Are men physically superior to women

Science fiction novel "The Gift" : When men have to be afraid

Margaret Atwood once said: “Men are afraid that women will laugh at them. Women are afraid that men will kill them. ”The feeling of fear of violence is part of most women's lives, as the MeToo movement has made clear. The fear of walking home alone at night. The fear that a “no” will not be accepted. Sometimes even the fear of your own partner, father or boss. Every third woman in Germany has already experienced physical or sexual violence - almost always from men.

What would happen if that relationship turned around? What if women were the more physically superior and men the ones to be scared? British author Naomi Alderman explores this question in her science fiction novel "The Gift", which she dedicated to her friend and mentor Margaret Atwood. The starting point of their story, which begins today, is as simple as it is radical: teenagers around the world develop a muscle-like cord that runs along their collarbone. The strand produces electricity - similar to electric eels - and allows you to give off electric shocks through your hands. With this, the young women can inflict great pain on other people and even kill them. You can transfer this ability to older women, female babies are born with the strand from now on. Thus begins a new age in which women are the stronger sex.

Women are no more good-natured than men

From the point of view of four characters, Alderman describes the upheavals that the discovery of the gift led to over a period of a decade. There are: Roxy, the daughter of a London drug lord, whose gift is extraordinarily strong; the orphan Allie, who founded a female religion as "Mother Eve"; the ambitious politician Margot, who first has to hide her strength; and the young Nigerian journalist Tunde, who is the first to publish a video of the gift online. Tunde is also there live when women in Saudi Arabia proclaim the revolution and forced prostitutes in Moldova take revenge on their tormentors. At first his mood is as euphoric as that of women, until he gradually realizes that as a man he can no longer move safely everywhere. With drastic depictions of violence, Alderman makes it clear that women are not essentially gentler and more good-natured than men. Whoever has power is abusing it, so the dark message of her book.

"The Gift" is Alderman's fourth novel. It won the British Women's Prize for Fiction, the New York Times selected it as one of the ten best novels of 2017, and Barack Obama put it at the top of his recommended reading list. An adaptation of the book as a TV series is being planned and should have a similar impact as the film adaptation of Atwood's “Report of the Maid”. Like Atwood, Alderman in her novel, which bears the more meaningful title “The Power” in English, is primarily about describing how power structures arise and solidify until a society accepts them as natural.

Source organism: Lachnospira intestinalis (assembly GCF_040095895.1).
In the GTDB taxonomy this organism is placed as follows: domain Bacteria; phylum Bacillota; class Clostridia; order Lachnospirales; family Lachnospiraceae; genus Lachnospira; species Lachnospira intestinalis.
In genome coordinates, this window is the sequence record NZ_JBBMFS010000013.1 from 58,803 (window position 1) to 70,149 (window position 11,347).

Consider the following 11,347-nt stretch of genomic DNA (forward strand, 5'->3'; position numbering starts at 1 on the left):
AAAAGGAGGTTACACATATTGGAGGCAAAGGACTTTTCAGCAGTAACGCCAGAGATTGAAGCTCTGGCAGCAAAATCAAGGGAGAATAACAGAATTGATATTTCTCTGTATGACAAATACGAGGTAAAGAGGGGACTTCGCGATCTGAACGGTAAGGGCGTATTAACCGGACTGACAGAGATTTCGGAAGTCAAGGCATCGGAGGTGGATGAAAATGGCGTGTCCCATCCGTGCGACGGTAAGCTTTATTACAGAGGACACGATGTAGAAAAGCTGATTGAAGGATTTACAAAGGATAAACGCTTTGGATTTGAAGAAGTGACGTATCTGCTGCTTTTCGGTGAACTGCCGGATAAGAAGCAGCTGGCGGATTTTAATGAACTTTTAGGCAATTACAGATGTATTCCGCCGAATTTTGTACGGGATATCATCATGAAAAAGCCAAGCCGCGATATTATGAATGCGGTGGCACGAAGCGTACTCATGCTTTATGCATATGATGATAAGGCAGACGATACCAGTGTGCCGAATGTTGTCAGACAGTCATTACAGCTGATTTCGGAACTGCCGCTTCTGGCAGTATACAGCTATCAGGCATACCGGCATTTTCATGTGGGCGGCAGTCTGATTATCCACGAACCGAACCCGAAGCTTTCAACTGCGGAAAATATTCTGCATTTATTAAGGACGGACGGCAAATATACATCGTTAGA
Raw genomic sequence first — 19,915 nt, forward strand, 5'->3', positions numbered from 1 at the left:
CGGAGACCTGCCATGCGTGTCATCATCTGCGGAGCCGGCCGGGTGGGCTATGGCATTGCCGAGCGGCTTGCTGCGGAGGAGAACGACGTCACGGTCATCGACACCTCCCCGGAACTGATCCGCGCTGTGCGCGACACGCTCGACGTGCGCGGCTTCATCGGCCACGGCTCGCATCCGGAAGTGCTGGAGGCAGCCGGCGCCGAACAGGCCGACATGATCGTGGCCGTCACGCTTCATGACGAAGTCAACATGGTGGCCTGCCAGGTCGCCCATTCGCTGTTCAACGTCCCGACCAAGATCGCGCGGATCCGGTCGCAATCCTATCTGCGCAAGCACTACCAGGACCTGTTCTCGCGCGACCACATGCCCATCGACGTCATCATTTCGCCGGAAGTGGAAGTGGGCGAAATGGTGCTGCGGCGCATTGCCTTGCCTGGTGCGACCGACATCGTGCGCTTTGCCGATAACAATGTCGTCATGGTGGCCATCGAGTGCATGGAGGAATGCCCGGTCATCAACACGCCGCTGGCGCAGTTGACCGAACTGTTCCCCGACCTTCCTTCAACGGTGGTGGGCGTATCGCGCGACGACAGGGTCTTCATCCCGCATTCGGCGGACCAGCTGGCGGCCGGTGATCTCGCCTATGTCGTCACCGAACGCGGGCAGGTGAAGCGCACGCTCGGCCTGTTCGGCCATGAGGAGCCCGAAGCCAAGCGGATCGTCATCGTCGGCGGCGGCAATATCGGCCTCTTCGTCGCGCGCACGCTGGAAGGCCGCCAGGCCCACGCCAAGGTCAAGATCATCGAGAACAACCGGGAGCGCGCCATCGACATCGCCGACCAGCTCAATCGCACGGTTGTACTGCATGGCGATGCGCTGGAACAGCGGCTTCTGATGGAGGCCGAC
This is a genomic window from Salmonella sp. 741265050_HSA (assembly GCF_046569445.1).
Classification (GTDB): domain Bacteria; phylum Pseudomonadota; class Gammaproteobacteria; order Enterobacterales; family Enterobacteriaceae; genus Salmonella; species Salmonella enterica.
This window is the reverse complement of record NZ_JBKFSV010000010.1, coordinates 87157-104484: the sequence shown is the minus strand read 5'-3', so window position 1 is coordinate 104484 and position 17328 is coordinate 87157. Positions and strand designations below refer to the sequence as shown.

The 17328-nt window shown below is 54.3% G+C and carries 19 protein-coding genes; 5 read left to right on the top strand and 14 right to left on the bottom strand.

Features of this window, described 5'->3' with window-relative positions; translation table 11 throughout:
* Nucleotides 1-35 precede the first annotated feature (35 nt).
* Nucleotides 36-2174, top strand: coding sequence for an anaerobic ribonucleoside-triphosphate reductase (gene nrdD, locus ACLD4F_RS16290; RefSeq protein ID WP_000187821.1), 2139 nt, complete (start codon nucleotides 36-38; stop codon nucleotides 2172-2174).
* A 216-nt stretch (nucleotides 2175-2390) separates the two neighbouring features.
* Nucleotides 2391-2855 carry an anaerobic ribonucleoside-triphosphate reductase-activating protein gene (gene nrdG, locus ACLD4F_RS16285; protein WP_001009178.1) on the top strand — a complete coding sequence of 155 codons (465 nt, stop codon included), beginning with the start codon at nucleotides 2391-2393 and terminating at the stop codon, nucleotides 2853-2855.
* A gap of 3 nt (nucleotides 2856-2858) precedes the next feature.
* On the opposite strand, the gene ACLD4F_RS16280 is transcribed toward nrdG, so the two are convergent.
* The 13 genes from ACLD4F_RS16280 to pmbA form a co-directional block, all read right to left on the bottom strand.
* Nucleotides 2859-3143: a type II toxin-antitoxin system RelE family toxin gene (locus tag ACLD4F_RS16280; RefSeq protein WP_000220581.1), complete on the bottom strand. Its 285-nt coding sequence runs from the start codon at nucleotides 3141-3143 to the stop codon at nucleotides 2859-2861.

Comment on the present

Alderman frames their story with an exchange of letters that takes place several millennia after the discovery of power. A young writer sends his established colleague the manuscript of a historical novel he wrote: “The Gift”. In the meantime, the physical superiority of women has been transformed into social power, with all the clichéd ideas that go with it. "My feeling tells me - and hopefully yours, too - that a world led by men would be friendlier, nicer, more loving and more caring," the author writes to her colleague and then explains the evolutionary story to him in a latently condescending tone. Men were always the keepers of the house, while women had to be more aggressive and violent to protect their children. Male soldiers, as he mentions them in his manuscript, are therefore implausible and at most arouse sexual fantasies in her.

Like any good science fiction work, “Die Gabe” is less a vision of the future than a commentary on the present. By turning the status quo upside down, Alderman makes his absurdity clear. Male readers could read what it is like to live with fear of violence from the opposite sex.

Naomi Alderman: The Gift. Novel. Translated from the English by Sabine Thiele. Heyne Verlag, Munich 2018. 480 pages, € 16.99.

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